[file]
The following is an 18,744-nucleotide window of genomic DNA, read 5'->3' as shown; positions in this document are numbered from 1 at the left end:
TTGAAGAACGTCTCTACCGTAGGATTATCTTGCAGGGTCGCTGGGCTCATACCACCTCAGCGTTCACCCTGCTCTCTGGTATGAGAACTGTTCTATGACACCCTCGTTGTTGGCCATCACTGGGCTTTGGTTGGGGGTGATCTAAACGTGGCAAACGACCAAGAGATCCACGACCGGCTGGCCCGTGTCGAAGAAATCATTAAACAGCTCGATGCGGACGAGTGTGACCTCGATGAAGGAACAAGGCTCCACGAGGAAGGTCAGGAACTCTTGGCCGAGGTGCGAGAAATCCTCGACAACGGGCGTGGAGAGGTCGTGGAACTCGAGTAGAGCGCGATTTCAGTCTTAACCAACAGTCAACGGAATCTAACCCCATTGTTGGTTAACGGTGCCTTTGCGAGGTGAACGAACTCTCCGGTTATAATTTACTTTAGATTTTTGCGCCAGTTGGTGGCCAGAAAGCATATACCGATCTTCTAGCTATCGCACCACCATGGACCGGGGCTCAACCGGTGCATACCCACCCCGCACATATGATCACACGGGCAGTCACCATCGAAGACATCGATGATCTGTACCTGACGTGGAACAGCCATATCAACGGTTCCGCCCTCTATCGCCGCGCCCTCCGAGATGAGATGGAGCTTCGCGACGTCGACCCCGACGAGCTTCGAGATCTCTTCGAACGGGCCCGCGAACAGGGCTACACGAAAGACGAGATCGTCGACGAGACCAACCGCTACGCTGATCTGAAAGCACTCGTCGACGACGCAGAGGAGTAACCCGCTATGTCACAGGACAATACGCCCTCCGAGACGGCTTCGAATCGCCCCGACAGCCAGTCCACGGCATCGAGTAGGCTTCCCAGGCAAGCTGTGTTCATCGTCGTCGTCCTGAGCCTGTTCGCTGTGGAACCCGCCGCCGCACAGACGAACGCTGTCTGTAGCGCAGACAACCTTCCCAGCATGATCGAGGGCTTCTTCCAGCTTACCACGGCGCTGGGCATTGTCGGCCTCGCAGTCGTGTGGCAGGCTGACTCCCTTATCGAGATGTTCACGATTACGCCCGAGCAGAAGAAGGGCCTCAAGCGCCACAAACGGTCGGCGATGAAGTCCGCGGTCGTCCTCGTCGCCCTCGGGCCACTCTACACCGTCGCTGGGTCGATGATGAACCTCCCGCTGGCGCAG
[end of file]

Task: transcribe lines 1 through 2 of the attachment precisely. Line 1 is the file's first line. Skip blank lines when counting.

The following is an 18,744-nucleotide window of genomic DNA, read 5'->3' as shown; positions in this document are numbered from 1 at the left end:
TTGAAGAACGTCTCTACCGTAGGATTATCTTGCAGGGTCGCTGGGCTCATACCACCTCAGCGTTCACCCTGCTCTCTGGTATGAGAACTGTTCTATGACACCCTCGTTGTTGGCCATCACTGGGCTTTGGTTGGGGGTGATCTAAACGTGGCAAACGACCAAGAGATCCACGACCGGCTGGCCCGTGTCGAAGAAATCATTAAACAGCTCGATGCGGACGAGTGTGACCTCGATGAAGGAACAAGGCTCCACGAGGAAGGTCAGGAACTCTTGGCCGAGGTGCGAGAAATCCTCGACAACGGGCGTGGAGAGGTCGTGGAACTCGAGTAGAGCGCGATTTCAGTCTTAACCAACAGTCAACGGAATCTAACCCCATTGTTGGTTAACGGTGCCTTTGCGAGGTGAACGAACTCTCCGGTTATAATTTACTTTAGATTTTTGCGCCAGTTGGTGGCCAGAAAGCATATACCGATCTTCTAGCTATCGCACCACCATGGACCGGGGCTCAACCGGTGCATACCCACCCCGCACATATGATCACACGGGCAGTCACCATCGAAGACATCGATGATCTGTACCTGACGTGGAACAGCCATATCAACGGTTCCGCCCTCTATCGCCGCGCCCTCCGAGATGAGATGGAGCTTCGCGACGTCGACCCCGACGAGCTTCGAGATCTCTTCGAACGGGCCCGCGAACAGGGCTACACGAAAGACGAGATCGTCGACGAGACCAACCGCTACGCTGATCTGAAAGCACTCGTCGACGACGCAGAGGAGTAACCCGCTATGTCACAGGACAATACGCCCTCCGAGACGGCTTCGAATCGCCCCGACAGCCAGTCCACGGCATCGAGTAGGCTTCCCAGGCAAGCTGTGTTCATCGTCGTCGTCCTGAGCCTGTTCGCTGTGGAACCCGCCGCCGCACAGACGAACGCTGTCTGTAGCGCAGACAACCTTCCCAGCATGATCGAGGGCTTCTTCCAGCTTACCACGGCGCTGGGCATTGTCGGCCTCGCAGTCGTGTGGCAGGCTGACTCCCTTATCGAGATGTTCACGATTACGCCCGAGCAGAAGAAGGGCCTCAAGCGCCACAAACGGTCGGCGATGAAGTCCGCGGTCGTCCTCGTCGCCCTCGGGCCACTCTACACCGTCGCTGGGTCGATGATGAACCTCCCGCTGGCGCAG